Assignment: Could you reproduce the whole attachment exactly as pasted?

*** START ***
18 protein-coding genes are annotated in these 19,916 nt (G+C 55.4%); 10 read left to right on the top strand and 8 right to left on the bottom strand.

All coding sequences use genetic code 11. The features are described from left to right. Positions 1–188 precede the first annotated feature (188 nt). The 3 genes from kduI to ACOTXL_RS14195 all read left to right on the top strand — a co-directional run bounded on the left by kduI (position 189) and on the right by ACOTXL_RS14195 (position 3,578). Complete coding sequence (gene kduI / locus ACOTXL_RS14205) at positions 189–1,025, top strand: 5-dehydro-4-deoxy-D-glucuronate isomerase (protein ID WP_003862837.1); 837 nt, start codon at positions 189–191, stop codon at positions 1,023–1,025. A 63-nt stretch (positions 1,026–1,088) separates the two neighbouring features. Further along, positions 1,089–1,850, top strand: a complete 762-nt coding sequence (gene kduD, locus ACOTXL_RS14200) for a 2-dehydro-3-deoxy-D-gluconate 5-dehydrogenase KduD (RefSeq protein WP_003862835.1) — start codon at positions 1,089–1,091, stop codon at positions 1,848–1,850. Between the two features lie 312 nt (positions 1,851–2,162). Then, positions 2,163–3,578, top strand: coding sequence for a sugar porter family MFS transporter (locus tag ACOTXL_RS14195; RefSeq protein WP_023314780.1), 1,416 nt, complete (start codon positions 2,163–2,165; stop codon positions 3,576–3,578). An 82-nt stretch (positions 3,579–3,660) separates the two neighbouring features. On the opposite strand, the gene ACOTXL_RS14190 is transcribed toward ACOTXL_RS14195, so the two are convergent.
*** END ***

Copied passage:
18 protein-coding genes are annotated in these 19,916 nt (G+C 55.4%); 10 read left to right on the top strand and 8 right to left on the bottom strand.

All coding sequences use genetic code 11. The features are described from left to right. Positions 1–188 precede the first annotated feature (188 nt). The 3 genes from kduI to ACOTXL_RS14195 all read left to right on the top strand — a co-directional run bounded on the left by kduI (position 189) and on the right by ACOTXL_RS14195 (position 3,578). Complete coding sequence (gene kduI / locus ACOTXL_RS14205) at positions 189–1,025, top strand: 5-dehydro-4-deoxy-D-glucuronate isomerase (protein ID WP_003862837.1); 837 nt, start codon at positions 189–191, stop codon at positions 1,023–1,025. A 63-nt stretch (positions 1,026–1,088) separates the two neighbouring features. Further along, positions 1,089–1,850, top strand: a complete 762-nt coding sequence (gene kduD, locus ACOTXL_RS14200) for a 2-dehydro-3-deoxy-D-gluconate 5-dehydrogenase KduD (RefSeq protein WP_003862835.1) — start codon at positions 1,089–1,091, stop codon at positions 1,848–1,850. Between the two features lie 312 nt (positions 1,851–2,162). Then, positions 2,163–3,578, top strand: coding sequence for a sugar porter family MFS transporter (locus tag ACOTXL_RS14195; RefSeq protein WP_023314780.1), 1,416 nt, complete (start codon positions 2,163–2,165; stop codon positions 3,576–3,578). An 82-nt stretch (positions 3,579–3,660) separates the two neighbouring features. On the opposite strand, the gene ACOTXL_RS14190 is transcribed toward ACOTXL_RS14195, so the two are convergent.